Cherokee Nation Businesses of Catoosa, Oklahoma, won a political victory Thursday in the years-long back-and-forth battle to build a casino near Russellville.
The Pope County Quorum Court, following the wishes of County Judge Ben Cross, voted 7-6 to support the Cherokee Nation’s bid to build a $300 million Legends Resort and Casino just outside Russellville on land CNB bought for $35 million along Interstate 40.
The vote by the justices of the peace came on the heels of a late October ruling by the Arkansas Supreme Court that stripped CNB of its gaming license, one of four that state voters approved when they passed Amendment 100 in November 2018.
It was the second time the high court ruled that the Arkansas Racing Commission had erred in awarding the Pope County license. Casinos have been operational in the other towns named in the amendment — West Memphis, Hot Springs and Pine Bluff — for the past several years.
The 5-2 ruling found that the commission acted beyond its legal authority in granting the license to two entities, CNB and Legends Resort and Casino LLC. CNB plans to build the project with 50,000 SF of gaming space and 200 hotel rooms.
CNB’s main rival for the gambling license, Gulfside Casino Partnership of Mississippi, was on the winning side of that ruling. The Racing Commission had originally awarded it the license, but the Supreme Court upheld a challenge to that permit in October 2021.
County Judge Cross has consistently supported the CNB project over Gulfside’s plans for a $254 million entertainment destination that would include a 500-room hotel and 50,000 SF of gaming space.
Cherokee Nation Businesses CEO Chuck Garrett praised the quorum court’s decision and the “unwavering support the community has shown us over the years.” In a statement, he said, “We will continue to follow the lead of the Arkansas Racing Commission and the Arkansas Attorney General’s office as they determine the next steps in fulfilling Amendment 100. Our full commitment remains to build the first-class Legends Resort & Casino in Russellville and bring the jobs and economic growth Pope County and the state deserve.”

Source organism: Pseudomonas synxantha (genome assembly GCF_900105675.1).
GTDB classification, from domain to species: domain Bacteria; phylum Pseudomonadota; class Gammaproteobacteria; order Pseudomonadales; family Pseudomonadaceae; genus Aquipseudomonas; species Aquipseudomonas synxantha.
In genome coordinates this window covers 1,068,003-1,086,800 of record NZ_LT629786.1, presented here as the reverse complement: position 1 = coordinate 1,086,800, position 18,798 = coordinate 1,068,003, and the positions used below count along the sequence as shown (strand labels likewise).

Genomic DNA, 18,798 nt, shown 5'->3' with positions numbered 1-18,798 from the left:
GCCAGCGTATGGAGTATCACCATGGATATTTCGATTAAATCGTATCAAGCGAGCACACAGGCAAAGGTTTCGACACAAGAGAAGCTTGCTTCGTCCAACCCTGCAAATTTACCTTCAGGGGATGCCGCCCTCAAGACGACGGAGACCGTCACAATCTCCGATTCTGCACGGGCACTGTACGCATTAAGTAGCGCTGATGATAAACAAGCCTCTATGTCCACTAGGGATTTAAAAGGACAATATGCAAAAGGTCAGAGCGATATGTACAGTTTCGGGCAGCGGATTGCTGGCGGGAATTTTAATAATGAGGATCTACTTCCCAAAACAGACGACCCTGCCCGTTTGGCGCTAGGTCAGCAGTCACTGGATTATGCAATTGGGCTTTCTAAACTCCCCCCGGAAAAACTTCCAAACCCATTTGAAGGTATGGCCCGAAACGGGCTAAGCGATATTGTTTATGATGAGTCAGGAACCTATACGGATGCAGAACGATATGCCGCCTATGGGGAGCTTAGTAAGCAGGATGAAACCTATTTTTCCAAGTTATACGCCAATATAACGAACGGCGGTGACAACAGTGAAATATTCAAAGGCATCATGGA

Little Rock attorney Casey Castleberry, who represents Gulfside, said in a statement, “As we await guidance and next steps from the Arkansas Racing Commission, the state’s governing body on gaming, as to how and when it will receive and consider applications, we look forward to presenting our proposal to the Pope County Quorum Court and seeking a resolution of support.”
The Arkansas Department of Finance and Administration, which oversees the Racing Commission, expects it to launch a new application period. Last month, a spokesman said that casino license applications must be accompanied by a letter of support from Judge Cross or a resolution of support from the Pope County Quorum Court.
“The Racing Commission is waiting for the Supreme Court to rule on the Cherokee’s Petition for Rehearing,” department spokesman Scott Hardin said in a statement. “The Commission hasn’t discussed a potential time frame for a new application period. While the Commission will be meeting throughout the Oaklawn live racing season (including tomorrow), a Pope County discussion is not an agenda item.”
Cherokee Nation Businesses projects that the resort and casino will bring thousands of jobs and billions of dollars in economic impact to the River Valley.
It already has a local office in downtown Russellville, and CNB says it’s dedicated to being a community partner.
Legends expects to draw more than a million visitors each year and projects a 10-year economic impact of $3.15 billion. It plans to spend $225 million on facilities, including indoor and outdoor music venues, a medical evacuation landing zone and a law enforcement substation.
The project should create more than 1,750 direct and indirect jobs, and CNB expects the casino to pay $4.3 million in taxes to Pope County in its first year of operation.
Legends also expects to buy $300 million in goods from vendors, most of which will be Arkansas based, over the 10-year license period, CNB said.
A previous version of this story incorrectly stated that the Quorum Court resolution expressed “exclusive” support for the Cherokee Nation’s casino project. The resolution does not contain that word.